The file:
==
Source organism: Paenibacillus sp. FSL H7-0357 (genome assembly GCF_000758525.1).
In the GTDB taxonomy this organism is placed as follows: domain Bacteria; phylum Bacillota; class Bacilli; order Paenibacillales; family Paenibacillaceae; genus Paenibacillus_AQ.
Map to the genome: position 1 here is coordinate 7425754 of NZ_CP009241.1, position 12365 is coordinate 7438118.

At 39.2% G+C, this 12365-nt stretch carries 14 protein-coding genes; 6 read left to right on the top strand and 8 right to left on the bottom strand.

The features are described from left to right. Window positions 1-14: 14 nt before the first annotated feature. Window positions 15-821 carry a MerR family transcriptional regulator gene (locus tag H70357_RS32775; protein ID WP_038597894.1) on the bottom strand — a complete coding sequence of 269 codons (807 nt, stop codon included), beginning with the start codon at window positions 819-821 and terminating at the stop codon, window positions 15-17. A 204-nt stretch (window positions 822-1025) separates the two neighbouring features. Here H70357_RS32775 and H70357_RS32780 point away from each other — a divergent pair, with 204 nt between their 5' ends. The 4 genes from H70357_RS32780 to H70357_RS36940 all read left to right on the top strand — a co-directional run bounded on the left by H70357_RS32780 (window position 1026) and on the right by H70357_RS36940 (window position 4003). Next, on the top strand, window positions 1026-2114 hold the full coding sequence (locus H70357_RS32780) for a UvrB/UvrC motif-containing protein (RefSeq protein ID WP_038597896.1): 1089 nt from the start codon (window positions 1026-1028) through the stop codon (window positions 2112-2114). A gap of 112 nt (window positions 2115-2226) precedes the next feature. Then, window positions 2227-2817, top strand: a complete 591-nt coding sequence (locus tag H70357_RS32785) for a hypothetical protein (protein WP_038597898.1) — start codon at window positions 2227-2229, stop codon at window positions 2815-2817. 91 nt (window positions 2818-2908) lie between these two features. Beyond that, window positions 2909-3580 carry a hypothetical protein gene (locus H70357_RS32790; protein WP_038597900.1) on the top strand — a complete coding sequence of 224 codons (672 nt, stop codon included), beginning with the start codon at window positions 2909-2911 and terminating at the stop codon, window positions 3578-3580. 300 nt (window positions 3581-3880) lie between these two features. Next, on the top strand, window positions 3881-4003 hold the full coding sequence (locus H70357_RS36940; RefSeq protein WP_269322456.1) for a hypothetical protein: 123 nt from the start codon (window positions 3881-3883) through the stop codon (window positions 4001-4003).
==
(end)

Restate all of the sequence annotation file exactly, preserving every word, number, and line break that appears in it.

Source organism: Paenibacillus sp. FSL H7-0357 (genome assembly GCF_000758525.1).
In the GTDB taxonomy this organism is placed as follows: domain Bacteria; phylum Bacillota; class Bacilli; order Paenibacillales; family Paenibacillaceae; genus Paenibacillus_AQ.
Map to the genome: position 1 here is coordinate 7425754 of NZ_CP009241.1, position 12365 is coordinate 7438118.

At 39.2% G+C, this 12365-nt stretch carries 14 protein-coding genes; 6 read left to right on the top strand and 8 right to left on the bottom strand.

The features are described from left to right. Window positions 1-14: 14 nt before the first annotated feature. Window positions 15-821 carry a MerR family transcriptional regulator gene (locus tag H70357_RS32775; protein ID WP_038597894.1) on the bottom strand — a complete coding sequence of 269 codons (807 nt, stop codon included), beginning with the start codon at window positions 819-821 and terminating at the stop codon, window positions 15-17. A 204-nt stretch (window positions 822-1025) separates the two neighbouring features. Here H70357_RS32775 and H70357_RS32780 point away from each other — a divergent pair, with 204 nt between their 5' ends. The 4 genes from H70357_RS32780 to H70357_RS36940 all read left to right on the top strand — a co-directional run bounded on the left by H70357_RS32780 (window position 1026) and on the right by H70357_RS36940 (window position 4003). Next, on the top strand, window positions 1026-2114 hold the full coding sequence (locus H70357_RS32780) for a UvrB/UvrC motif-containing protein (RefSeq protein ID WP_038597896.1): 1089 nt from the start codon (window positions 1026-1028) through the stop codon (window positions 2112-2114). A gap of 112 nt (window positions 2115-2226) precedes the next feature. Then, window positions 2227-2817, top strand: a complete 591-nt coding sequence (locus tag H70357_RS32785) for a hypothetical protein (protein WP_038597898.1) — start codon at window positions 2227-2229, stop codon at window positions 2815-2817. 91 nt (window positions 2818-2908) lie between these two features. Beyond that, window positions 2909-3580 carry a hypothetical protein gene (locus H70357_RS32790; protein WP_038597900.1) on the top strand — a complete coding sequence of 224 codons (672 nt, stop codon included), beginning with the start codon at window positions 2909-2911 and terminating at the stop codon, window positions 3578-3580. 300 nt (window positions 3581-3880) lie between these two features. Next, on the top strand, window positions 3881-4003 hold the full coding sequence (locus H70357_RS36940; RefSeq protein WP_269322456.1) for a hypothetical protein: 123 nt from the start codon (window positions 3881-3883) through the stop codon (window positions 4001-4003).